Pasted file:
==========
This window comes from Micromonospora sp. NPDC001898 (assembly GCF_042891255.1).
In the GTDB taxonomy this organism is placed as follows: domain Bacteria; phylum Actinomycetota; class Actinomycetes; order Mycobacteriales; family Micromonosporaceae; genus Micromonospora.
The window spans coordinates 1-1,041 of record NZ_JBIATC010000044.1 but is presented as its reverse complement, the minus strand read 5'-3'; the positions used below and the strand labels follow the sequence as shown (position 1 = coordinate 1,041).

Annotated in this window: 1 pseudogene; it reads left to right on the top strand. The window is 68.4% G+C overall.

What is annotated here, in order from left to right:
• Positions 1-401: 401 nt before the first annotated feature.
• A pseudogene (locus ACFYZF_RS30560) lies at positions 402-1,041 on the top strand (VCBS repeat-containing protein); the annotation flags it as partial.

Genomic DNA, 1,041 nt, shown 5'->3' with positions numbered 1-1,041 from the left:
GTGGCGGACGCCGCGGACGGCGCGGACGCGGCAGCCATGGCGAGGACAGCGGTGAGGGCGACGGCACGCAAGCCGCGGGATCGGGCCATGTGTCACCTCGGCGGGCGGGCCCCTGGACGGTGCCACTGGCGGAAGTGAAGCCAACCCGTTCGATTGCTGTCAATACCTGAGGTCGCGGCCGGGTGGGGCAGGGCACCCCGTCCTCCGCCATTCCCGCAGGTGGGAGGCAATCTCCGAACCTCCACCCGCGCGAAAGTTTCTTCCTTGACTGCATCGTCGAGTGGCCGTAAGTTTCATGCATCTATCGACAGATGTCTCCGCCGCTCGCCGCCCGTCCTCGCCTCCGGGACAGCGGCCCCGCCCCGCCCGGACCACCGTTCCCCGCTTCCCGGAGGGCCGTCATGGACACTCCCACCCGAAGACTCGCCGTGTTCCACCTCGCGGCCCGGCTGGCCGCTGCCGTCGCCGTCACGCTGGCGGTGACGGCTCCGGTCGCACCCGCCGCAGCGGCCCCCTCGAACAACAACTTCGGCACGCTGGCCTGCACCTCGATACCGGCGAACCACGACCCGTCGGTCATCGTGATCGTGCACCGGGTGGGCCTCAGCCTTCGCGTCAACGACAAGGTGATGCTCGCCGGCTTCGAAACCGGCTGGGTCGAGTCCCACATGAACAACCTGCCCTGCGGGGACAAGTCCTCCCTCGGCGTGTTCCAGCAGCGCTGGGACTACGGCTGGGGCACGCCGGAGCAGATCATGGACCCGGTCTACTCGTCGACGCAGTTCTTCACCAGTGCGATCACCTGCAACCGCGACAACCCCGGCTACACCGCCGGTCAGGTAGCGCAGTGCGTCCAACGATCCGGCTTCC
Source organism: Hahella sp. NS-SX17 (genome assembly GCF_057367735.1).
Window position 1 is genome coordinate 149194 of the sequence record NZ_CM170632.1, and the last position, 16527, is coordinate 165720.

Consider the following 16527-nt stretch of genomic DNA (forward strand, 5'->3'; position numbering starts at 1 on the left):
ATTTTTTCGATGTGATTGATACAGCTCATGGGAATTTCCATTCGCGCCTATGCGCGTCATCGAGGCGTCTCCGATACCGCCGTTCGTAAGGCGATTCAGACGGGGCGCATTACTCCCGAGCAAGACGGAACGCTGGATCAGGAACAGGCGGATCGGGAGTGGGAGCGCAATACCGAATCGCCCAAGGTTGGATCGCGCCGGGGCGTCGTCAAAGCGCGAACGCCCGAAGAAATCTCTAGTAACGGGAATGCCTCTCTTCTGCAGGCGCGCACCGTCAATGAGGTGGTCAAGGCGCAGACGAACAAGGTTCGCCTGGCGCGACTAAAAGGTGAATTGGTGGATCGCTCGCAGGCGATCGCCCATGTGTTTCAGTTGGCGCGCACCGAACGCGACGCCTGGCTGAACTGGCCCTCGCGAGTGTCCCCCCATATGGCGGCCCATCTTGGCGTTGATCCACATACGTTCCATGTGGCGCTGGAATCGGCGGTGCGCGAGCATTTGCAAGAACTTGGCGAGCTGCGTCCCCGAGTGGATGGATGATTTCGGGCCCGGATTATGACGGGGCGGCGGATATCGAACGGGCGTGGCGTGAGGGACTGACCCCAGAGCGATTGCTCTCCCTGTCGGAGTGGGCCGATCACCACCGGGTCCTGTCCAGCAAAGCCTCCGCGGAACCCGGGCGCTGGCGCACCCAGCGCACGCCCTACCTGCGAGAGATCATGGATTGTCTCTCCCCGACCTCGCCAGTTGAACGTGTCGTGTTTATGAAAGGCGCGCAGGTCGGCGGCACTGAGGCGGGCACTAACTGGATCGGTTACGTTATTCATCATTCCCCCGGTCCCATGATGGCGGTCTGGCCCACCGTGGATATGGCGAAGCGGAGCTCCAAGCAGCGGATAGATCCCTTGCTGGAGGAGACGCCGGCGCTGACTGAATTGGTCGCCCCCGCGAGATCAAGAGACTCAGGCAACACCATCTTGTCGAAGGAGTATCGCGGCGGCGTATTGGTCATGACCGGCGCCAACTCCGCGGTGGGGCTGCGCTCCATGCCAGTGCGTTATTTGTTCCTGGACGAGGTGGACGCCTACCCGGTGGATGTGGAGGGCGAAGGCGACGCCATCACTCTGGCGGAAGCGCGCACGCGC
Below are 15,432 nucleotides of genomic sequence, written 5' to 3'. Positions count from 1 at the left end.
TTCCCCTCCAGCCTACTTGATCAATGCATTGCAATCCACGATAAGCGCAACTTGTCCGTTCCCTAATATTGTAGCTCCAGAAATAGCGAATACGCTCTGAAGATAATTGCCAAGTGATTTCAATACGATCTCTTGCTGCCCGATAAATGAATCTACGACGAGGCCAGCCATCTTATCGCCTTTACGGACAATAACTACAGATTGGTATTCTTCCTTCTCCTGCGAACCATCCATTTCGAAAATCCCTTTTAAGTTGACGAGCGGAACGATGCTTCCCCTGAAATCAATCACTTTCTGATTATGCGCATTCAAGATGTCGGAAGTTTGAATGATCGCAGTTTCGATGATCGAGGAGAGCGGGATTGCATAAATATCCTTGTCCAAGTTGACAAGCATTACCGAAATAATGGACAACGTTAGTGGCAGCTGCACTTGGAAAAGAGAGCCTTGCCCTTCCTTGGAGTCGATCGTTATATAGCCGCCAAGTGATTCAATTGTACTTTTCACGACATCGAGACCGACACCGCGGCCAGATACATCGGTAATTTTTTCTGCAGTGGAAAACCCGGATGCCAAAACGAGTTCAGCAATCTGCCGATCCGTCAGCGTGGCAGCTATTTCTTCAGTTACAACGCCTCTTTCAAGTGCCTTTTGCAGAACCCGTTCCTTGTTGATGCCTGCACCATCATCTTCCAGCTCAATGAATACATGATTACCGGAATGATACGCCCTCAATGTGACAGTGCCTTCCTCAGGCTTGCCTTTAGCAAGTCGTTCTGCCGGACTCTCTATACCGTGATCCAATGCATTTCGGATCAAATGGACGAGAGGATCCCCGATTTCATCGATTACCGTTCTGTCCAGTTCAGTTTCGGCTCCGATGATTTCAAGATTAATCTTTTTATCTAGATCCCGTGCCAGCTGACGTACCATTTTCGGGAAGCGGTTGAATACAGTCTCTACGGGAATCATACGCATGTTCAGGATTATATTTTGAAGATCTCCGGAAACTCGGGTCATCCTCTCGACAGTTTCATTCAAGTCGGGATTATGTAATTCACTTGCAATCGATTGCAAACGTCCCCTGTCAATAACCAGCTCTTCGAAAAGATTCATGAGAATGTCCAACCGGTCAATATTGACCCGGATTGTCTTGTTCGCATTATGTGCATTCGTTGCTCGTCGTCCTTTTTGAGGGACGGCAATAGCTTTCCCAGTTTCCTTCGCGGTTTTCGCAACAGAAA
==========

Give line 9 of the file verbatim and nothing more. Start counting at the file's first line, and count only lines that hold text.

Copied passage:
GTGGCGGACGCCGCGGACGGCGCGGACGCGGCAGCCATGGCGAGGACAGCGGTGAGGGCGACGGCACGCAAGCCGCGGGATCGGGCCATGTGTCACCTCGGCGGGCGGGCCCCTGGACGGTGCCACTGGCGGAAGTGAAGCCAACCCGTTCGATTGCTGTCAATACCTGAGGTCGCGGCCGGGTGGGGCAGGGCACCCCGTCCTCCGCCATTCCCGCAGGTGGGAGGCAATCTCCGAACCTCCACCCGCGCGAAAGTTTCTTCCTTGACTGCATCGTCGAGTGGCCGTAAGTTTCATGCATCTATCGACAGATGTCTCCGCCGCTCGCCGCCCGTCCTCGCCTCCGGGACAGCGGCCCCGCCCCGCCCGGACCACCGTTCCCCGCTTCCCGGAGGGCCGTCATGGACACTCCCACCCGAAGACTCGCCGTGTTCCACCTCGCGGCCCGGCTGGCCGCTGCCGTCGCCGTCACGCTGGCGGTGACGGCTCCGGTCGCACCCGCCGCAGCGGCCCCCTCGAACAACAACTTCGGCACGCTGGCCTGCACCTCGATACCGGCGAACCACGACCCGTCGGTCATCGTGATCGTGCACCGGGTGGGCCTCAGCCTTCGCGTCAACGACAAGGTGATGCTCGCCGGCTTCGAAACCGGCTGGGTCGAGTCCCACATGAACAACCTGCCCTGCGGGGACAAGTCCTCCCTCGGCGTGTTCCAGCAGCGCTGGGACTACGGCTGGGGCACGCCGGAGCAGATCATGGACCCGGTCTACTCGTCGACGCAGTTCTTCACCAGTGCGATCACCTGCAACCGCGACAACCCCGGCTACACCGCCGGTCAGGTAGCGCAGTGCGTCCAACGATCCGGCTTCC